“A funny thing happens when we haven’t connected with someone in a while,” she says. “We feel awkward because it’s been a long time, so we don’t reach out. Then more time goes by. We feel more awkward because more time’s gone by.”
The easiest thing to do is just take that first step and text or call the person you’re thinking about, advises Joy. “Just act. Don’t worry about getting it right. If you don’t know what to say, lead with appreciation,” she adds.
Smoak says you can start the conversation by saying things as simple as “I wanted you to know I was thinking about you” or “I wanted to let you know you’re on my mind.”
There’s an old saying, “To have a friend, you need to be a friend.” Making sure to show the friends we have how much they mean to us can keep those valued friendships strong. One way to do so is by having what Smoak refers to as a “sister circle” on a regular basis. “One of the fun things you can do is to have a gathering for a heart-to-heart session,” she says. “Make it neutral ground where you can go around the table and say whatever you like. There is no judging. Just allow each person to be heard. Make it a place to indulge, love, and support one another.”
Another way to let friends know you appreciate them is by giving “just because” gifts. “If a friend likes tulips, pick them up some tulips,” Smoak says. “So often we put emphasis on birthdays and anniversaries. Show up for them in ways that are unexpected.”
Those with spouses or partners can also tend to neglect their friendships. “Make sure your friend also gets some time,” Smoak says. “For example, say, ‘Every third Thursday, I want to do something special with you.’”
Unfortunately, the time might come when we question if we want to keep certain friendships. Breaking off a friendship should never be a kneejerk reaction, say both Smoak and Joy. Instead, it’s something you want to evaluate and take your time thinking about. Smoak suggests starting by figuring out your current value system, be it through journaling, prayer, or meditation.
“Ask yourself what you value in yourself and what you look for in others,” she says. “Then ask yourself: Do the people in your life align with that at least 80% of the time, and can we laugh, be happy, and enjoy each other?”
Smoak says the current political climate has put a strain on a lot of relationships, but just because you disagree with someone doesn’t mean you should automatically cut them out of your life. “Ask if it bothers you enough that you don’t have the same opinions,” she says. “It’s not ‘Do we disagree?’ but ‘Is this healthy?’ Some people are so full of anger, and it’s not always about politics.”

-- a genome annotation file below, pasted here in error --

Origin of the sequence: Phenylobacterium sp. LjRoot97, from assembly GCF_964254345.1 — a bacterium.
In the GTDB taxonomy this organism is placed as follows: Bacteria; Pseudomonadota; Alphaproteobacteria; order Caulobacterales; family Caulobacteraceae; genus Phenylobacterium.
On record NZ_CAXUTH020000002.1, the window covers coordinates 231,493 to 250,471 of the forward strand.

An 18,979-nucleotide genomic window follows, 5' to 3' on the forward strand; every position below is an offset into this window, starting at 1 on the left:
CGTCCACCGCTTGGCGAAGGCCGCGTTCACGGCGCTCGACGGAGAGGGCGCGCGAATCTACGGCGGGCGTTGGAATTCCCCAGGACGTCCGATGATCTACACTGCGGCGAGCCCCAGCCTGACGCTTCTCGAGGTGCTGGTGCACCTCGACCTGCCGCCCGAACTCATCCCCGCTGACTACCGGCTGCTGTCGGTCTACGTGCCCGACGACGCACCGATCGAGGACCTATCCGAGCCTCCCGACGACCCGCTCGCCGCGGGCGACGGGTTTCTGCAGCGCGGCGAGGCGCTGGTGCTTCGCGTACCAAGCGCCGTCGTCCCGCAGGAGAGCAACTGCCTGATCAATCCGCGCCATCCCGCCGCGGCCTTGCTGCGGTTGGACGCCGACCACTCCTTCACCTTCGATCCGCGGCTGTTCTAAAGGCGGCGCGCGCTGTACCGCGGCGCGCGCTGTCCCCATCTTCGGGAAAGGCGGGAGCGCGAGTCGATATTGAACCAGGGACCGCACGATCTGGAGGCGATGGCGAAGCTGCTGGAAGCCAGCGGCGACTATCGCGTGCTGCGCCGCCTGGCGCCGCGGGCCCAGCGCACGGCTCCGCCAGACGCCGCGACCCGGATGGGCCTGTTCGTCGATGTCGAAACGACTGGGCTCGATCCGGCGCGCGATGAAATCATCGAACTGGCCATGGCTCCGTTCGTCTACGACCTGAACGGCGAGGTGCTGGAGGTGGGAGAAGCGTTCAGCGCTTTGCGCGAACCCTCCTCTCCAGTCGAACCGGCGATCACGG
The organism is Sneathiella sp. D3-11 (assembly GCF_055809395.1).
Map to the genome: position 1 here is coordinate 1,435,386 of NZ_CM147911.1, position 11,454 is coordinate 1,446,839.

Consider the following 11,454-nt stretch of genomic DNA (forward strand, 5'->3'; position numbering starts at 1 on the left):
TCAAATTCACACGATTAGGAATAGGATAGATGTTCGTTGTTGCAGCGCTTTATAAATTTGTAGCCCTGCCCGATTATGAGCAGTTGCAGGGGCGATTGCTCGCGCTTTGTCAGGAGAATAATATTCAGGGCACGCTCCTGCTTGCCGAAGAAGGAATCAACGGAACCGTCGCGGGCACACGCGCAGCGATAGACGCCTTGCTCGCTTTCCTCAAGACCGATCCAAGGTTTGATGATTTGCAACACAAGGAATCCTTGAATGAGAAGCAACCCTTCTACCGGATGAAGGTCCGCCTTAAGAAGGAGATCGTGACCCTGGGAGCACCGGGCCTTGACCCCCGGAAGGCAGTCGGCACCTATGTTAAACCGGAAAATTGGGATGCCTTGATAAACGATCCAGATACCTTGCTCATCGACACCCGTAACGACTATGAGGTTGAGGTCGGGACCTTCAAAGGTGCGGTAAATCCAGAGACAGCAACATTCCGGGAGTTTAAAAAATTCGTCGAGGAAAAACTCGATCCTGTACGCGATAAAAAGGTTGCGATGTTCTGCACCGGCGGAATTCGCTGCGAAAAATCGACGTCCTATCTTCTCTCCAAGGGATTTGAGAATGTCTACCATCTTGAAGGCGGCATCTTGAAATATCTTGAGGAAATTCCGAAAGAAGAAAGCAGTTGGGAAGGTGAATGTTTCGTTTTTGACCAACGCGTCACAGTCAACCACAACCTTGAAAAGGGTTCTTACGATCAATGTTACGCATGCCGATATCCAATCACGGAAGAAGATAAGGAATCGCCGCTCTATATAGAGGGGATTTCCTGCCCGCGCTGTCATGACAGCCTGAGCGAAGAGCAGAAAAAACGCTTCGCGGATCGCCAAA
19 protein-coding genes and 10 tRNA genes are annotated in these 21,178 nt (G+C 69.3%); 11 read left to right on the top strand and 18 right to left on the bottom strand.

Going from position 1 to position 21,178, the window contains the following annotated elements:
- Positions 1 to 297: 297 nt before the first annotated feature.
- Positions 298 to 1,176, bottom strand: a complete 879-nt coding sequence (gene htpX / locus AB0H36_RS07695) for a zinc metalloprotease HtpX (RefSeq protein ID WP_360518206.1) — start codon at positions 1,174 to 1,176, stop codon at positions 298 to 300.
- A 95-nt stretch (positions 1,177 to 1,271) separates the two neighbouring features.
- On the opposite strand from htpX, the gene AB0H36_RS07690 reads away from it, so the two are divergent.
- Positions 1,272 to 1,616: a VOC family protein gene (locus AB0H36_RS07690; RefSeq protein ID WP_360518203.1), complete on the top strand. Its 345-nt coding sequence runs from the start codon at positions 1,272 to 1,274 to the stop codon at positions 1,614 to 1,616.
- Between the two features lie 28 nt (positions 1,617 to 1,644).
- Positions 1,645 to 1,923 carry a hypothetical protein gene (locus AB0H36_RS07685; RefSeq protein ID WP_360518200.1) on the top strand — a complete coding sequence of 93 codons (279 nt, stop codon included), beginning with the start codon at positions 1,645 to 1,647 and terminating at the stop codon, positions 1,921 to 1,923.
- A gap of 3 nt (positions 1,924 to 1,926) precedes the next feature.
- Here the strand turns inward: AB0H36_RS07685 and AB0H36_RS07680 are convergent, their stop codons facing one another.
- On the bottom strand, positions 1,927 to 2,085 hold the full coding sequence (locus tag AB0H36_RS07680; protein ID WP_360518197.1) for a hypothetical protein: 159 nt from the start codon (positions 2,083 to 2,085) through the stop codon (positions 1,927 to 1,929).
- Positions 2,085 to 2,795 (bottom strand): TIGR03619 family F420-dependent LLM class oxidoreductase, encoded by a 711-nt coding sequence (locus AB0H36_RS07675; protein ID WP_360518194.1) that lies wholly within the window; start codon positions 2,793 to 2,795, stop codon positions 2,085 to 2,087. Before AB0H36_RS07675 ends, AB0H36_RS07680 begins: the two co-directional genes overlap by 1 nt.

Joy says you need to evaluate friendships the same way you would any aspect of your life that might not be serving you anymore by asking questions such as:
- How do I feel about myself when I’m with this friend?
- How do I feel about myself after I’ve been with them?
- Do I feel like a better version of myself or at least a good version?
- Can I be my true self with them?
- Does this person support who I want to be and where I want to go in life?
If you still aren’t sure, Joy says talking to others you’re close to can help you gain insight. “Sometimes we can get so entangled in a relationship we can’t see it clearly, and it’s hard to feel ourselves as separate from it,” she says. “In that case, it’s helpful to get feedback from others. If people you know and respect don’t like this person for you, or who you become when you’re with them, pay attention to that.”
Smoak says unless it’s a very bad situation, instead of cutting friends entirely out of your life, it’s better to put them on a shelf, so to speak. “If it’s someone you’ve been friends with for 10 or 15 years, I’d never advise you to get rid of them,” she says. “Roles may change in the future. Maybe just check on them once every quarter of a year. Your core group with the values that align with yours, those are the people you keep close to you.”
If you do need to end a friendship, Joy says, above all else, be kind. “It’s always easier for the person leading change than it is for the one having change thrust upon them,” she says. “Don’t blame your friend. Explain the change in you that’s taking you in a different direction. You can be honest without being brutally honest. Be lovingly honest.”
Finally, if you need help navigating the complicated world of friendships, don’t be afraid to reach out to a friendship coach. Smoak says she helps clients with everything from evaluating friendships and dealing with loneliness to mediating between small friend groups experiencing conflict.
“A coach can create a safe place for you to find your truth,” says Joy. “They can help you find your passions and build confidence in yourself. They can help you see through some of your conditioning that may be holding you back, and give you some practical tools to move forward.”